Since compiling Period Matters I’ve become more aware of the words and phrases used to describe menstruation and menopause in different languages. Often these are euphemisms, and if they exist at all are loaded with implications. 

For instance, in Bengali, menstruation is referred to as ‘shorir kharap,’ or being unwell. But in Jharkhand, the Santals call it ‘hormo baha,’ or flower of the body.  It is interesting to think about how language alters our experience and perception of menstruation. 

While growing up in Kenya, I don’t recall periods having a specific name. One time I heard my aunt telling my mother, in half-Kiswahili and half-Gujarati, ‘Mgeni aiva che,’ meaning; ‘The visitors are here.’ For many years, I never understood the phrase. It was a coded language shared by women in a world where the word ‘menstruation’ was not acceptable. Similarly, there is no word for menopause in Gujrati, or I haven’t come across it yet. These erasures and silences signal that the subject is still taboo or shameful and there is still widespread ignorance.


Farah Ahamed by Jenny SmithFarah Ahamedby Jenny Smith


In the digital world of period tracking apps, we find something sinister going on in relation to language. The words used there, including the persuasive marketing references to managing, controlling, cleanliness, hygiene, and health all point to there being a normative idea of a period, but in fact there is none, because each person has a different body. What eventually happens is that through continuous interactions and engagement with the app, users’ subjectivity is impacted. 


Farah Ahamed by Jenny SmithFarah Ahamedby Jenny Smith

cont.. The reactions to the art work in Period Matters have ranged from awe and confusion to shock and rage. Some have vowed never to touch the book – a book with a visual of artwork made of menstrual blood was a step too far. It is telling how the ‘ick’ factor around menstrual blood, even for those who consider themselves broad-minded, is generally a given. Menstrual blood is stigmatised, and this has been accepted as the rule. Women’s reproductive health is woefully understudied and underfunded.  One of the best sources of biological material for studying women’s reproductive health is menstrual blood, but because of its stigma, menstrual blood has rarely been studied in detail.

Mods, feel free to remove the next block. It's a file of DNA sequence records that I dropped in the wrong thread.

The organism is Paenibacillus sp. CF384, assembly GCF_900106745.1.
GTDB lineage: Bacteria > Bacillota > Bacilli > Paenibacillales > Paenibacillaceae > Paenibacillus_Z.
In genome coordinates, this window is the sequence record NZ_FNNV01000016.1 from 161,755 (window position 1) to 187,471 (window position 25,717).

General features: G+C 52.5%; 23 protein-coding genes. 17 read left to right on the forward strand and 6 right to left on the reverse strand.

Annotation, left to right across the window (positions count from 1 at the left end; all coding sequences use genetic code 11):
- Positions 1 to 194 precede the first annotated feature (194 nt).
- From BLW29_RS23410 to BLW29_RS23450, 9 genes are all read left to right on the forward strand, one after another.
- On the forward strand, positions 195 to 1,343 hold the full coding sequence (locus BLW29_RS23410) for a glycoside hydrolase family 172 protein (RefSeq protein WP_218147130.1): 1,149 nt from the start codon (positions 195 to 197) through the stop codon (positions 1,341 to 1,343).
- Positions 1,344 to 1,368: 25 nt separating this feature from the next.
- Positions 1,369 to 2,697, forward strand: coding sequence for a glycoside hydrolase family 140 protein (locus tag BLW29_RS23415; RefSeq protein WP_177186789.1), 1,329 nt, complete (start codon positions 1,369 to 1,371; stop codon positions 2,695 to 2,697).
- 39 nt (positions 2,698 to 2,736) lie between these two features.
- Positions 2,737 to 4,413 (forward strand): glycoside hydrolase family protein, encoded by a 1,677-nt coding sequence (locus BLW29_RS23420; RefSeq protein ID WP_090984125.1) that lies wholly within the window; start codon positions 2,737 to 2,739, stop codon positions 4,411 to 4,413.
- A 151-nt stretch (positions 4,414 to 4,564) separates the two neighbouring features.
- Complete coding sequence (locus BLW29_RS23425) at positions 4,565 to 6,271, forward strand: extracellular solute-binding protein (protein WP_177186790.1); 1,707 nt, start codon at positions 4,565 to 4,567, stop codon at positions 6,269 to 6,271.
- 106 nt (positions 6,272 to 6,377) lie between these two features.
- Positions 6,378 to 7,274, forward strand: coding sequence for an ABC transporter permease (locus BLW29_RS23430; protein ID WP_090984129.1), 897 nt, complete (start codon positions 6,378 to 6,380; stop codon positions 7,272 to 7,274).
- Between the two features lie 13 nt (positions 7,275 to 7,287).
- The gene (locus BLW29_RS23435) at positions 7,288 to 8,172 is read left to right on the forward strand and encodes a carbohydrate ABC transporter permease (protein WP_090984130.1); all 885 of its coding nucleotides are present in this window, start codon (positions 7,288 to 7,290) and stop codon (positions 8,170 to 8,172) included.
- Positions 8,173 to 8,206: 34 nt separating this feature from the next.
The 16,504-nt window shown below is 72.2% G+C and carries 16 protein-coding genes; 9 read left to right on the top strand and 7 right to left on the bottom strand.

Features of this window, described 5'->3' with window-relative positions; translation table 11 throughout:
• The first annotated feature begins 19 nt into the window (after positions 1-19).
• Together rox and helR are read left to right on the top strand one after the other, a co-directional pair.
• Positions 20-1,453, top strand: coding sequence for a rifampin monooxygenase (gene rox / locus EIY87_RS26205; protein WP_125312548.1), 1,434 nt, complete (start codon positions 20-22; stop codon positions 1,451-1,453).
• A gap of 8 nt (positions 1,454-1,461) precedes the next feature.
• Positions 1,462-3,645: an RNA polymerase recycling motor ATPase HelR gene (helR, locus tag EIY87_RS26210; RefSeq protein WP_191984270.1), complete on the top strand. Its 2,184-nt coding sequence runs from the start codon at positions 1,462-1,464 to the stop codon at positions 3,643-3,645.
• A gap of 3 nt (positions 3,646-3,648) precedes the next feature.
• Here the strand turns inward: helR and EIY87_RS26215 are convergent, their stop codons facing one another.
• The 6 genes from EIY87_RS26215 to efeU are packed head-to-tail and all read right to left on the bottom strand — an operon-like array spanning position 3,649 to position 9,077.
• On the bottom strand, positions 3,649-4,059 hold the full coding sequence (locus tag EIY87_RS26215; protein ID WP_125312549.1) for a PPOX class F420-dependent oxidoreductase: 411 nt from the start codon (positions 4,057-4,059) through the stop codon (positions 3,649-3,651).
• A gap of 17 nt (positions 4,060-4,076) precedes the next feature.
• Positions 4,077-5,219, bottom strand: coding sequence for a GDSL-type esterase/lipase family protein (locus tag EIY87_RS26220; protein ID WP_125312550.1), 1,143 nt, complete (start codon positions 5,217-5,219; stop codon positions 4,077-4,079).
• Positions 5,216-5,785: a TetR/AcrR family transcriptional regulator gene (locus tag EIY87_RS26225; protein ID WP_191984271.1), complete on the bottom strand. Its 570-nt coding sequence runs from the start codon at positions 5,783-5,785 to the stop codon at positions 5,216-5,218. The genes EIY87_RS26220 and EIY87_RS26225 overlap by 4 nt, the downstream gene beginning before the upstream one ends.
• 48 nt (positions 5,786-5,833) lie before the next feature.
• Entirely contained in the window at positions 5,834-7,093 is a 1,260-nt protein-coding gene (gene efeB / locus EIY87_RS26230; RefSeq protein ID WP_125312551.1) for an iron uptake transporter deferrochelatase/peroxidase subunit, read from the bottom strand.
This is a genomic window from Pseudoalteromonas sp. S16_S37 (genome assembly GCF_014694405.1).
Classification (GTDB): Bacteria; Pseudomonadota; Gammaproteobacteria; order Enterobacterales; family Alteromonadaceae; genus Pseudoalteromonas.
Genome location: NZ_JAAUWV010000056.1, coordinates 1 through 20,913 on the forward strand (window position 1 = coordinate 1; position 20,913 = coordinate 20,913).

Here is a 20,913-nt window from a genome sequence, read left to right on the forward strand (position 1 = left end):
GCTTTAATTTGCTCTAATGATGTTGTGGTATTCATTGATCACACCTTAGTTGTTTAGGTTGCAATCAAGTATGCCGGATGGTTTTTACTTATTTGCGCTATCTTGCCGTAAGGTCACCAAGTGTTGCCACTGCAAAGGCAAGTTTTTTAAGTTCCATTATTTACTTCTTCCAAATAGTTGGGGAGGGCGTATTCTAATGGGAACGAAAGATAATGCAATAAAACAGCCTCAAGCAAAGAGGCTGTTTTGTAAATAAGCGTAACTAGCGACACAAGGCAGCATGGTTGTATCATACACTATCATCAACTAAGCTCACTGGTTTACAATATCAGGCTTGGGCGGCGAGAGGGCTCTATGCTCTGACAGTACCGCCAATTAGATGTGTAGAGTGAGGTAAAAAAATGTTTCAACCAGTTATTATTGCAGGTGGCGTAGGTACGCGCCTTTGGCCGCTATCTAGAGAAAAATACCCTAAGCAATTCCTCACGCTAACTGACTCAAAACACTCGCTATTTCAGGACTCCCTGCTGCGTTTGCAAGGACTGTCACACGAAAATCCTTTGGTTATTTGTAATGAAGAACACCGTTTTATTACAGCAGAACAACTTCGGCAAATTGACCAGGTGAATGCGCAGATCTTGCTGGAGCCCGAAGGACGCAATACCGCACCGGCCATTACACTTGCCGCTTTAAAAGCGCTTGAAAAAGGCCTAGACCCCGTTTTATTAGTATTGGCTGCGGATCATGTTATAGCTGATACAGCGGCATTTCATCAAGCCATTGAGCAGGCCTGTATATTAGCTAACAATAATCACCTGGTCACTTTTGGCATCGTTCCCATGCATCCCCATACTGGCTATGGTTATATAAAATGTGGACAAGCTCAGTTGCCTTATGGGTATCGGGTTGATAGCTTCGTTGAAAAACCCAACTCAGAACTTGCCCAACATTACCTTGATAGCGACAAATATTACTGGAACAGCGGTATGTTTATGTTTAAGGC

The only way to take away the shame around menstruation and menstrual blood is to make the conversations around it commonplace, in the home, at schools, and at workplaces.


Farah Ahamed by Jenny SmithFarah AhamedBy Jenny Smith


This project celebrates women over 40 - how have you found this stage in your life so far?  

I suppose you could say it was only in my forties that I found the courage to experiment with new ideas and explore my creativity and decided to try and write full-time. I signed up for courses, joined a writing group and was lucky enough to find a mentor. Since then, I’ve been on a journey with many highs and lows. But the best part is I’m continually learning, and always challenging myself. 

I think if I had not made that shift in my early forties, during my menopause I would have been really, really miserable. With the brain fog and sleeplessness, the thing that kept me going was writing- on many days the blank page was where I felt I had some sort of space and freedom, even though on others, it was torture.

In your fifties, sometimes you imagine you have a slightly better sense of who you are, your place in the world, and what you want to do. On other days, it feels like nothing is clear. But I suppose, hopefully, that means one is evolving, and searching for ways to experience oneself more fully.   


Farah Ahamed by Jenny SmithFarah Ahamedby Jenny Smith


If you could go back and give you teenage self some advice what would you say?

My mother died when she was 54, which is how old I will be this year, and so I’ve been thinking a lot about her, and what it must have been like for her to die so young, and how it affected me and the decisions I made because of that. She had a deep faith in a God who was compassionate, and she constantly reminded me of this.  

So, to my younger self, I would give the same reminders, but add, have as much fun as you can, be more daring. Throw caution to the wind. Don’t worry about perfection or failure, because they are meaningless. And be as kind as you can to yourself and others. Because at fifty, it feels like that’s really the only thing that matters.


Farah Ahamed by Jenny SmithFarah Ahamedby Jenny Smith

I think it's fair to say that our hormones have affected us all at some time in our lives be it puberty, PMT, pregnancy or the menopause.  If that's you then check out my podcast, Dear Hormones, hopefully it'll make you smile. You can listen to it here.